Tuesday, May 10, 2016

Books I Read in April

A Praying Life by Paul Miller

This book was life-changing for me in a way that I hope is permanent.  Last year God deepened my Bible study through Jen Wilkin’s Women of the Word, and this year I can see God deepening my prayer life through this book.  It gives both inspiration on why we pray and practical ideas for how to cultivate a praying life.

I love how the author is so authentic about his own struggles, and so thoughtful and intelligent in his perspective.  I love stories (clearly) and I loved his emphasis on story—how God is writing a story, and we participate by praying for His will.

My favorite part was Part 4 and especially Chapter 21 since it particularly addressed unanswered prayers and how we hope in the desert.  I’ve been praying for physical healing ever since my foot started hurting in late January, and it hasn’t fully come.  This book God brought into my life at just the right time to be a lifeline of hope for me.  I borrowed it from a friend, but I want to buy my own copy and re-read.  Definitely recommend.
 
 
This book is my new favorite parenting book ever.  For me, the book was framed by how I received it—I was sitting outside a coffee shop on a warm Sunday afternoon doing Bible study with a friend from church who is a high school senior, when her parents who were going for a walk stopped by and gave me a copy.  You know how you pick certain people to listen to their advice about certain things?  These are people whose advice about parenting I want to listen to, so I was excited about this book going in.

It’s written by the parents of the Switchfoot brothers Tim and Jon.  I don’t listen to much Switchfoot, but there you go.

What I liked about the book:
  • So many “Christian” parenting philosophies seem to narrowly focus on discipline.  This book applies a Christian worldview to all of life—imagination, technology, home atmosphere, encouraging words, etc.  I loved how thorough a vision it gave, without being in any way legalistic.
  • The title itself tells you it’s on a different track than strict behavior modification authors.  Never say no?  The authors admit in the preface that statement is a little exaggerated, but they explain why they chose it—it’s parenting from a yes mindset, saying yes to who God has created your child to be and the story He has for them.  Of course you need rules, but way more important than rules, you need relationship.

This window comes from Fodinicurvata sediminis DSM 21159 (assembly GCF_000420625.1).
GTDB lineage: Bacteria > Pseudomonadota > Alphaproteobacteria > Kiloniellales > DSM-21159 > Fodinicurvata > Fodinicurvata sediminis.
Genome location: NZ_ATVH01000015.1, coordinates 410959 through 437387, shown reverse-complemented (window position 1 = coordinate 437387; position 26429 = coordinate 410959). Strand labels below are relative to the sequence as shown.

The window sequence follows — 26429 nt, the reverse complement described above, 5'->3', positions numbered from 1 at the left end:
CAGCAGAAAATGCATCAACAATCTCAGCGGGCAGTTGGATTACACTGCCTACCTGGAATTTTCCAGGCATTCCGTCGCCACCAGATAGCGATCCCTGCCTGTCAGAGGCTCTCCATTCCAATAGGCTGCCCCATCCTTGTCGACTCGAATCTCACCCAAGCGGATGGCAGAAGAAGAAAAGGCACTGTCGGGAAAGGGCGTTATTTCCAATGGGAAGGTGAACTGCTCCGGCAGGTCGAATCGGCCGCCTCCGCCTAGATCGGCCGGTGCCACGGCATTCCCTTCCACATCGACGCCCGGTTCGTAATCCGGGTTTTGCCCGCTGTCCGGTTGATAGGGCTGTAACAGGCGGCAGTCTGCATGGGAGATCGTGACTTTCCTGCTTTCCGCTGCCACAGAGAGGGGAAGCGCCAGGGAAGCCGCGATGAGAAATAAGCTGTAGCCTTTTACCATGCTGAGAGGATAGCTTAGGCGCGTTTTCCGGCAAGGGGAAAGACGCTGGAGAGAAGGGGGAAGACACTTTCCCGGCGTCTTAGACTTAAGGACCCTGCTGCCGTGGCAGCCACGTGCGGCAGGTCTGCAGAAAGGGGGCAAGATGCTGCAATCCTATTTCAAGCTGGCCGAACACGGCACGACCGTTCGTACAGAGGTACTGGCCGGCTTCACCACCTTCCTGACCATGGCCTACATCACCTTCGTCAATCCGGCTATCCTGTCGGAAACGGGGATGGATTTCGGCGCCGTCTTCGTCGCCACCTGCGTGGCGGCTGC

• I love how this book is written by the mother and father, so you get both a feminine and masculine perspective, and see the oneness in their marriage.  They trade off chapters, and they each have a distinctive voice and focus.
  • It has three sections: 1) working on your own heart as you respond to your family of origin and think about what kind of parent you want to be, 2) lots of practical advice for parenting children—each chapter in this section is just a nugget of wisdom, and 3) letting go as your kids grow older.

So, awesome book.  Read it.

Here is the fiction I read last month:

Fascinating story told from a number of different perspectives, both Christian and Muslim, in both America and Pakistan.  The author is not a Christian, and though she tries to write honestly and charitably about the evangelic Christian experience in America, there were a couple times when I felt like she missed the mark a bit.  She is against American military presence in Iraq and that definitely comes through, a bit heavy-handed for the story.
That said, I really enjoyed this story. I felt like the author was thoughtful and poetic, and it felt a little like traveling to Pakistan.  This book also raises important questions about how we treat our Muslim neighbors, and the intersection of politics and faith.


And this novel was my traveling to Afghanistan.  The chapters alternate between Afghanistan past and present, told from the perspective of one woman and her ancestor.  This story I highly recommend.  It’s not graphic, but some of the parts are difficult to read just because the subject matter is heavy.  Very eye-opening about what life for women is like in Afghanistan.

Fun and shallow Hercules Poirot book that I read over a couple days when I was feeling crummy.  I like mysteries that aren’t violent but instead mentally puzzling.

This tells the story of a woman born in Boston at the turn of the 20th century.  I really appreciated this glimpse into what life was like a hundred years ago, for the daughter of Jewish immigrants.  This book spotlights issues like child labor, immigration, and women’s rights, but mostly it’s just a well-told story.  Not my favorite—and I definitely got the feeling that the author’s religious, moral, and political perspective was very different than mine—but still, a great story with sympathetic and well-rounded characters.

This upcoming month I’m excited to read the book Teaching from Rest by Sarah Mackenzie with some friends of mine.  I would also like to tackle some more nonfiction books, and I’m starting with How People Change by Timothy Lane and Paul Tripp.

I’ve been feeling kind of yucky, to be honest.  My whole body is fighting the Lyme in my foot and as a result a lot of the time I feel tired and gross and emotional.  So that might influence the reading this upcoming month toward books that are either particularly encouraging or particularly fun.  Let me know if you have suggestions!

1 comment:

  1. Love your reviews and your diversity with books you choose to read. I need to add so,e of these to my reading list! Thx!

    ReplyDelete